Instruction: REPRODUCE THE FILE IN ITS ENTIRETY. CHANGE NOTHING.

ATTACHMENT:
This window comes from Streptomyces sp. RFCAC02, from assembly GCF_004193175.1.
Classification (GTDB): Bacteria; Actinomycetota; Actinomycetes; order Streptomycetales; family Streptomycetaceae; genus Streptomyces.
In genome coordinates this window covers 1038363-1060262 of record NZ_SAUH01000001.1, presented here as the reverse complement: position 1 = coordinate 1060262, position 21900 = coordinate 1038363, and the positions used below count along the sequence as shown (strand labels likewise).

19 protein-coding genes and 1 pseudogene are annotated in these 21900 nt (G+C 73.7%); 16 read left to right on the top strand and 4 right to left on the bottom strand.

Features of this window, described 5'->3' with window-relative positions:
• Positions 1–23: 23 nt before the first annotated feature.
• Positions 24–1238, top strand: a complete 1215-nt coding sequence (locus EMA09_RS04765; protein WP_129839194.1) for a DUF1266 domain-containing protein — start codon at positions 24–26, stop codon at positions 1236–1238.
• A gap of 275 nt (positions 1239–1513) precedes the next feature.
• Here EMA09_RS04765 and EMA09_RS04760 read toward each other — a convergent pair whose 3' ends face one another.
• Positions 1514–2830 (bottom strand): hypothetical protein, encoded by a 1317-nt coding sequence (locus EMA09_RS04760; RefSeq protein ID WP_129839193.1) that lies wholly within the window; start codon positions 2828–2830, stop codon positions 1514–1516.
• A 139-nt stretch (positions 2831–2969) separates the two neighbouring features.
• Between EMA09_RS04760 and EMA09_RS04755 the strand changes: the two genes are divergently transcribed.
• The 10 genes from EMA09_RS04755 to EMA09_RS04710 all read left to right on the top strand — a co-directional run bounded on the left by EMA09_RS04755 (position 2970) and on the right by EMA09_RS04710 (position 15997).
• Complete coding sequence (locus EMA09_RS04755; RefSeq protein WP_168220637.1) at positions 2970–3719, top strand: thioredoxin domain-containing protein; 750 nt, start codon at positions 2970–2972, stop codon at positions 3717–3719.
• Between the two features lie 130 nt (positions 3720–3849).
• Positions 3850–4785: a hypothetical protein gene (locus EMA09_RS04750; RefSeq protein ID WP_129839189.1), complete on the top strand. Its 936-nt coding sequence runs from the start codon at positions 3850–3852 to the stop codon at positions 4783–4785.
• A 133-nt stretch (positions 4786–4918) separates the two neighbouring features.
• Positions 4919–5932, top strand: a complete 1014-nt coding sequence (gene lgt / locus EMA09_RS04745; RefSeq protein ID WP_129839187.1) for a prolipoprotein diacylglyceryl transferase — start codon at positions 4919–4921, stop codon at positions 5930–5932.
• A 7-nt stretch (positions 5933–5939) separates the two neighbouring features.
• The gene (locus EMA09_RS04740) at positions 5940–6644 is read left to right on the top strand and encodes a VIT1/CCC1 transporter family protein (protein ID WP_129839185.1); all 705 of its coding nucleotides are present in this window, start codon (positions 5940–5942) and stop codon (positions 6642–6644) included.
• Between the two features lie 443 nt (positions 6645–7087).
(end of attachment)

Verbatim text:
This window comes from Streptomyces sp. RFCAC02, from assembly GCF_004193175.1.
Classification (GTDB): Bacteria; Actinomycetota; Actinomycetes; order Streptomycetales; family Streptomycetaceae; genus Streptomyces.
In genome coordinates this window covers 1038363-1060262 of record NZ_SAUH01000001.1, presented here as the reverse complement: position 1 = coordinate 1060262, position 21900 = coordinate 1038363, and the positions used below count along the sequence as shown (strand labels likewise).

19 protein-coding genes and 1 pseudogene are annotated in these 21900 nt (G+C 73.7%); 16 read left to right on the top strand and 4 right to left on the bottom strand.

Features of this window, described 5'->3' with window-relative positions:
• Positions 1–23: 23 nt before the first annotated feature.
• Positions 24–1238, top strand: a complete 1215-nt coding sequence (locus EMA09_RS04765; protein WP_129839194.1) for a DUF1266 domain-containing protein — start codon at positions 24–26, stop codon at positions 1236–1238.
• A gap of 275 nt (positions 1239–1513) precedes the next feature.
• Here EMA09_RS04765 and EMA09_RS04760 read toward each other — a convergent pair whose 3' ends face one another.
• Positions 1514–2830 (bottom strand): hypothetical protein, encoded by a 1317-nt coding sequence (locus EMA09_RS04760; RefSeq protein ID WP_129839193.1) that lies wholly within the window; start codon positions 2828–2830, stop codon positions 1514–1516.
• A 139-nt stretch (positions 2831–2969) separates the two neighbouring features.
• Between EMA09_RS04760 and EMA09_RS04755 the strand changes: the two genes are divergently transcribed.
• The 10 genes from EMA09_RS04755 to EMA09_RS04710 all read left to right on the top strand — a co-directional run bounded on the left by EMA09_RS04755 (position 2970) and on the right by EMA09_RS04710 (position 15997).
• Complete coding sequence (locus EMA09_RS04755; RefSeq protein WP_168220637.1) at positions 2970–3719, top strand: thioredoxin domain-containing protein; 750 nt, start codon at positions 2970–2972, stop codon at positions 3717–3719.
• Between the two features lie 130 nt (positions 3720–3849).
• Positions 3850–4785: a hypothetical protein gene (locus EMA09_RS04750; RefSeq protein ID WP_129839189.1), complete on the top strand. Its 936-nt coding sequence runs from the start codon at positions 3850–3852 to the stop codon at positions 4783–4785.
• A 133-nt stretch (positions 4786–4918) separates the two neighbouring features.
• Positions 4919–5932, top strand: a complete 1014-nt coding sequence (gene lgt / locus EMA09_RS04745; RefSeq protein ID WP_129839187.1) for a prolipoprotein diacylglyceryl transferase — start codon at positions 4919–4921, stop codon at positions 5930–5932.
• A 7-nt stretch (positions 5933–5939) separates the two neighbouring features.
• The gene (locus EMA09_RS04740) at positions 5940–6644 is read left to right on the top strand and encodes a VIT1/CCC1 transporter family protein (protein ID WP_129839185.1); all 705 of its coding nucleotides are present in this window, start codon (positions 5940–5942) and stop codon (positions 6642–6644) included.
• Between the two features lie 443 nt (positions 6645–7087).